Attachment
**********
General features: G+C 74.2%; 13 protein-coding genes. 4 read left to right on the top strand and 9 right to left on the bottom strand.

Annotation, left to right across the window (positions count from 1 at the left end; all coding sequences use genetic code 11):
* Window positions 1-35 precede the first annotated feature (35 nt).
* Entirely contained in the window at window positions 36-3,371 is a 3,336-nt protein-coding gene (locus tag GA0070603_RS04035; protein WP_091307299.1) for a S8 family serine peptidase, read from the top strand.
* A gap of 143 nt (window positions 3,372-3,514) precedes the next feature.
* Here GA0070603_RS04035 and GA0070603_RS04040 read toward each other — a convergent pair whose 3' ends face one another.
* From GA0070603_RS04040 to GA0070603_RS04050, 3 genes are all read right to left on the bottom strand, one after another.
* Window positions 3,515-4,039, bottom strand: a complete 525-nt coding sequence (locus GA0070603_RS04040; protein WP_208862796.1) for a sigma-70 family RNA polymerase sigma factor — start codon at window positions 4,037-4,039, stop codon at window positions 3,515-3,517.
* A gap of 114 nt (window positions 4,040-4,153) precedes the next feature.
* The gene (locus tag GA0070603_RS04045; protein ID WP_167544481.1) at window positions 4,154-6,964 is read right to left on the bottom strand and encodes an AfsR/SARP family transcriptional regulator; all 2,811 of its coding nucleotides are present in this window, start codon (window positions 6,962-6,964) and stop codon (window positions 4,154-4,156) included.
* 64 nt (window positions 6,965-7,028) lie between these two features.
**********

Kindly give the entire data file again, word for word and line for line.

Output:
General features: G+C 74.2%; 13 protein-coding genes. 4 read left to right on the top strand and 9 right to left on the bottom strand.

Annotation, left to right across the window (positions count from 1 at the left end; all coding sequences use genetic code 11):
* Window positions 1-35 precede the first annotated feature (35 nt).
* Entirely contained in the window at window positions 36-3,371 is a 3,336-nt protein-coding gene (locus tag GA0070603_RS04035; protein WP_091307299.1) for a S8 family serine peptidase, read from the top strand.
* A gap of 143 nt (window positions 3,372-3,514) precedes the next feature.
* Here GA0070603_RS04035 and GA0070603_RS04040 read toward each other — a convergent pair whose 3' ends face one another.
* From GA0070603_RS04040 to GA0070603_RS04050, 3 genes are all read right to left on the bottom strand, one after another.
* Window positions 3,515-4,039, bottom strand: a complete 525-nt coding sequence (locus GA0070603_RS04040; protein WP_208862796.1) for a sigma-70 family RNA polymerase sigma factor — start codon at window positions 4,037-4,039, stop codon at window positions 3,515-3,517.
* A gap of 114 nt (window positions 4,040-4,153) precedes the next feature.
* The gene (locus tag GA0070603_RS04045; protein ID WP_167544481.1) at window positions 4,154-6,964 is read right to left on the bottom strand and encodes an AfsR/SARP family transcriptional regulator; all 2,811 of its coding nucleotides are present in this window, start codon (window positions 6,962-6,964) and stop codon (window positions 4,154-4,156) included.
* 64 nt (window positions 6,965-7,028) lie between these two features.